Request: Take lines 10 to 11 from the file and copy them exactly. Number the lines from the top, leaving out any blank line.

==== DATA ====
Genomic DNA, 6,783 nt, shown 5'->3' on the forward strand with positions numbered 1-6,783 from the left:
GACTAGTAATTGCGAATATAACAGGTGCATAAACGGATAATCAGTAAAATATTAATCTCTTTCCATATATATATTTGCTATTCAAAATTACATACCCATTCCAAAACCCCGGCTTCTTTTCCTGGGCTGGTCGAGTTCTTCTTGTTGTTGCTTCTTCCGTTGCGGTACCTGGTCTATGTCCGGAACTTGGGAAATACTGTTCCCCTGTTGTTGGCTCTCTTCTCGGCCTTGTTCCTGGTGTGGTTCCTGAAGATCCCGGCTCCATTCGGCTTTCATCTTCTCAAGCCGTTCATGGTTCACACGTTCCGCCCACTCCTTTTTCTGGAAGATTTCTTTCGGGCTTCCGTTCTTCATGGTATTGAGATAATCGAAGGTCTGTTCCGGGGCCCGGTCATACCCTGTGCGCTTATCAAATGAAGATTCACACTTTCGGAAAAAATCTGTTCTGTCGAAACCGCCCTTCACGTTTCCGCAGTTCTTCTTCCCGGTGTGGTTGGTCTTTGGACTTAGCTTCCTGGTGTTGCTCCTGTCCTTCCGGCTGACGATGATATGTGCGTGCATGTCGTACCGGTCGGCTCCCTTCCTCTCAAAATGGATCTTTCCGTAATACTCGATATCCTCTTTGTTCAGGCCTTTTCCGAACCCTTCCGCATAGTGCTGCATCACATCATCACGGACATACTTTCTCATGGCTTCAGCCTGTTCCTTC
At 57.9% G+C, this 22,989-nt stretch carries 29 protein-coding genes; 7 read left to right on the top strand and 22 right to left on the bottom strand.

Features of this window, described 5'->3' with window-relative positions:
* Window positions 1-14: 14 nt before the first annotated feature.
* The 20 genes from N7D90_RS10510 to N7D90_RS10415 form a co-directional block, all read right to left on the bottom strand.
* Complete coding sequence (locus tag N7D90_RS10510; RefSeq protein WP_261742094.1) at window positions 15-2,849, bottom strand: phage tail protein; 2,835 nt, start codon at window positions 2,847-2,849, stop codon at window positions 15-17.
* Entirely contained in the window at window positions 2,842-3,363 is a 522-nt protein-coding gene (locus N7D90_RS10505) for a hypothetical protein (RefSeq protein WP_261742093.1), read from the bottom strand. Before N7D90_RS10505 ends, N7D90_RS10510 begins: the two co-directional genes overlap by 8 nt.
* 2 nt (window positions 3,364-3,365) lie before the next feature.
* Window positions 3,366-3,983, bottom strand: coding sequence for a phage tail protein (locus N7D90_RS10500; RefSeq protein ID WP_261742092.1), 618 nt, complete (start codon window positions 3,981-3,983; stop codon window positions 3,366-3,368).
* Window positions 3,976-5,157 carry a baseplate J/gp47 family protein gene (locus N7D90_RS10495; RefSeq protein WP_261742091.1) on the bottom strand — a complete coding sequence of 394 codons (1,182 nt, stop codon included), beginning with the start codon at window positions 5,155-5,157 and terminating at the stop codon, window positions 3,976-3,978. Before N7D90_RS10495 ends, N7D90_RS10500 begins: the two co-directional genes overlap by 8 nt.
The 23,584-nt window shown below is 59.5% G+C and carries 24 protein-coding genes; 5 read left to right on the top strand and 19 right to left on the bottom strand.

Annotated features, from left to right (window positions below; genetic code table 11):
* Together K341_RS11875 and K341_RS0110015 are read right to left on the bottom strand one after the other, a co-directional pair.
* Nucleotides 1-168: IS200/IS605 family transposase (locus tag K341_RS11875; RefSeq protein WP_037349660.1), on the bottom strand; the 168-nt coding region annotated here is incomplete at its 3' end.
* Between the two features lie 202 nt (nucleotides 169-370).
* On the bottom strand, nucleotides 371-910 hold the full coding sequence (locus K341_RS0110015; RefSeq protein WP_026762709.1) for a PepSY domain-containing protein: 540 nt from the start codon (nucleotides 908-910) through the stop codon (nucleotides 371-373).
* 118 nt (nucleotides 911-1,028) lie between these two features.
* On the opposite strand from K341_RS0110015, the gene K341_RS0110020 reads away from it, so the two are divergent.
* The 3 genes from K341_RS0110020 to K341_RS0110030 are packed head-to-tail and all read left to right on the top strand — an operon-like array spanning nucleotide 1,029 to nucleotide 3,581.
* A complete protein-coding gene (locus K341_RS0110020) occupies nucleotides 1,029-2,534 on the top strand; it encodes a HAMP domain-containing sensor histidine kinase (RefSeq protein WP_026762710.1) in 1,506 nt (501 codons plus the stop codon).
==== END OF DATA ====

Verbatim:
* Window positions 3,366-3,983, bottom strand: coding sequence for a phage tail protein (locus N7D90_RS10500; RefSeq protein ID WP_261742092.1), 618 nt, complete (start codon window positions 3,981-3,983; stop codon window positions 3,366-3,368).
* Window positions 3,976-5,157 carry a baseplate J/gp47 family protein gene (locus N7D90_RS10495; RefSeq protein WP_261742091.1) on the bottom strand — a complete coding sequence of 394 codons (1,182 nt, stop codon included), beginning with the start codon at window positions 5,155-5,157 and terminating at the stop codon, window positions 3,976-3,978. Before N7D90_RS10495 ends, N7D90_RS10500 begins: the two co-directional genes overlap by 8 nt.